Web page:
5347 Rose Ridge Ln. (south off Stetson Hills Blvd.)

Park Features: Playground, Basketball/in-line hockey court, Multi-purpose field

James H. Smith Park

2205 Spring Blossom Dr.

Park Features: Playground, Climbing structures, Playfield

Jared Jensen Park

6724 Windom Peak Blvd.

Park Features: Playground, Skateboard area, Inline skate court, Basketball, Picnic area

Jefferson Park

2580 Lelaray St. (Lelaray St. and Northview Dr.)

Park Features: Playground, Football/soccer field

John Stone Park

4017 Family Pl. (west of Briargate YMCA)

Park Features: Playground, Basketball court, Skateboard park, Soccer field

Kathleen Marriage Park

2320 Amberwood Ln. (Creekside Estates)

Park Features: Playground, Basketball court, Multi-use field, In-line hockey court, Playground

Keller Park

4950 Meadowland Blvd. (Meadowland Blvd. and Montebello Dr. W.)

Park Features: Playground, Baseball/softball fields, Football/soccer fields

Ken Jordan Park

5914 High Noon Ave.

Park Features: Playground, Baseball field, Basketball court, Climbing structure, Horseshoe pits, Picnic area

Keystone Park

6050 Sapporo Dr.

Park Features: Playground, Baseball/softball field, Football/soccer field

Laura Gilpin Park

7415 Kettle Drum St.

Park Features: Playground, Inline skate court, basketball, Soccer field

Mary Keyer Park

1102 Middle Creek Pkwy.

Park Features: Playground, In-line hockey/basketball court, Tennis court, Multi-use playfields, Picnic area, pond with recycling stream, Walking/jogging loop with trailhead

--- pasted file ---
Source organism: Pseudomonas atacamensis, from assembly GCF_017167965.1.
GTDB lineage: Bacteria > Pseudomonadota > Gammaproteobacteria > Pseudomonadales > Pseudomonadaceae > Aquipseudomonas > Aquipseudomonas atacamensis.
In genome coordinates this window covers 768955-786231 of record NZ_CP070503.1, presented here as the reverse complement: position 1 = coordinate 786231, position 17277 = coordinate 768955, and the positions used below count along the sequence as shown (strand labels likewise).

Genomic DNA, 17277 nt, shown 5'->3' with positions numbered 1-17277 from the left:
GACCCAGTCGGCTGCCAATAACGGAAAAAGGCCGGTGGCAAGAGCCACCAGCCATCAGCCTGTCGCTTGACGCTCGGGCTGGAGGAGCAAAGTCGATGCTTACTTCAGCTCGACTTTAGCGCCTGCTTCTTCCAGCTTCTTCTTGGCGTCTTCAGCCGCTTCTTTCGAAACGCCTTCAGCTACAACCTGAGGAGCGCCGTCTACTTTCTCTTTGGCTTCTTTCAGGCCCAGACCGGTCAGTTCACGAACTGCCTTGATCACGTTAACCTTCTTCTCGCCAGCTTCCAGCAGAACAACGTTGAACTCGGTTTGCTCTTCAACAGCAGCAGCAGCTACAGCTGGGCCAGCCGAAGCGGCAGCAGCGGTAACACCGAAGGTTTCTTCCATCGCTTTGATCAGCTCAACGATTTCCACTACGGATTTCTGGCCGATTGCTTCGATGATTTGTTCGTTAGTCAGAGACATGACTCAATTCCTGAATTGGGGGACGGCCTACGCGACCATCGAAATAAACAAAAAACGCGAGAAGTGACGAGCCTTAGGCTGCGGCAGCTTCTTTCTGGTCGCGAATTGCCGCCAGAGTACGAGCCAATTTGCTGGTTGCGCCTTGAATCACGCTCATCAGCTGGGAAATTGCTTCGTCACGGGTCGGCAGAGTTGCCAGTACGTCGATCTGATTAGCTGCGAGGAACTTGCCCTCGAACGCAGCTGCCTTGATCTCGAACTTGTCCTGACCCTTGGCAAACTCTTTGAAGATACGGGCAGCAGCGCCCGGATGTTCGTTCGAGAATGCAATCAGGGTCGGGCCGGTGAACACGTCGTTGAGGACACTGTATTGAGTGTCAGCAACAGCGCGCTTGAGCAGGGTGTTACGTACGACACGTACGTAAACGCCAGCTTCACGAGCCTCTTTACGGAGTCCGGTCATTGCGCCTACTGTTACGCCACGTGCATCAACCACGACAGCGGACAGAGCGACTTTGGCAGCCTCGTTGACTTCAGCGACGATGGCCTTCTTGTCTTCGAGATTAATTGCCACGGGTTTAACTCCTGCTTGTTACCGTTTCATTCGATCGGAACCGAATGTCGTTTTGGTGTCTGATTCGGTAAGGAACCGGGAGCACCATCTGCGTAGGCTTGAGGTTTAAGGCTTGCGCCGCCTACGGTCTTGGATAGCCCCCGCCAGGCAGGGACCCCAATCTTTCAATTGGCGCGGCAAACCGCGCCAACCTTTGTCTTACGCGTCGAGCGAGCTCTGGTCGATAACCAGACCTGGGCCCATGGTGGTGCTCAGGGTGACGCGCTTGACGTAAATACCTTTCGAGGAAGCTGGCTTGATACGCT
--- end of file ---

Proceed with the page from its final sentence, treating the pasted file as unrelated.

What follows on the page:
Meadowlark Park

2709 Dickens Dr.

Park Features: Playground, Volleyball, Multi-use court, Soccer field, Trails

Meadowridge Park

8320 Boxelder Dr. (Rangewood Dr. and Contrails Dr.)

Park Features: Playground, Trails

Meadows Park

1990 S. El Paso Ave.

Park Features: Playground, Meadows Park Community Center, Baseball, Basketball/softball field, Football/soccer field, Multi-play court

Mountain Shadows Park

5151 Flying W Ranch Rd.

Park Features: Playground, Multi-use fields, Sledding, Horseshoe pits, Volleyball, Picnic areas.

Be sure to check out the Waldo Canyon Fire Memorial

Nancy Lewis Park

2615 Logan Ave. (Templeton Gap Road and Logan Ave.)

Park Features: Playground with fitness equipment, Pond with ducks, Croquet/putting green, Sand volleyball court, Picnic area

Contributor Review:

This park is such a gem. The playground is wonderful and we love visiting the ducks at the pond. 

Oak Meadow Park

4960 Farthing Dr.

Park Features: Playground, Basketball, Multi-use field, Picnic area, Trails

Oak Valley Ranch Park

2325 Silent Rain Drive

Park Features: Playground, Basketball court, T-ball field, Soccer field, Picnic area, trails

Old Farm Park

4585 Old Farm Circle W. (east of Windgate Ct.)

Park Features: Playground, Basketball court, Volleyball court

Otero Park

4585 Old Farm Circle W. (east of Windgate Ct.)

Park Features: Playground, Scenic overlook, Trails

Otis Park

731 N. Iowa Ave.

Park Features: Playground, Baseball/softball field, Multi-play court, Running track, Outdoor shuffleboard courts, Tetherball poles, Volleyball court, Picnic area

Penstemon Park

1375 Jet Wing Cir. (Jet Wing Cir. at Dewar Dr.)

Park Features: Playground, Basketball court, Multi-use field

Pinecliff Park

855 Popes Valley Dr. (Popes Valley Dr. and Haverhill Pl.)

Park Features: Playground, Baseball field, Soccer field, Basketball, Trails

Piñon Valley Park

5585 Mule Deer Dr.

Park Features: Playground, Basketball/Volleyball, Multi-use field, Picnic area

Pioneer Park

1101 Cenotaph Cir.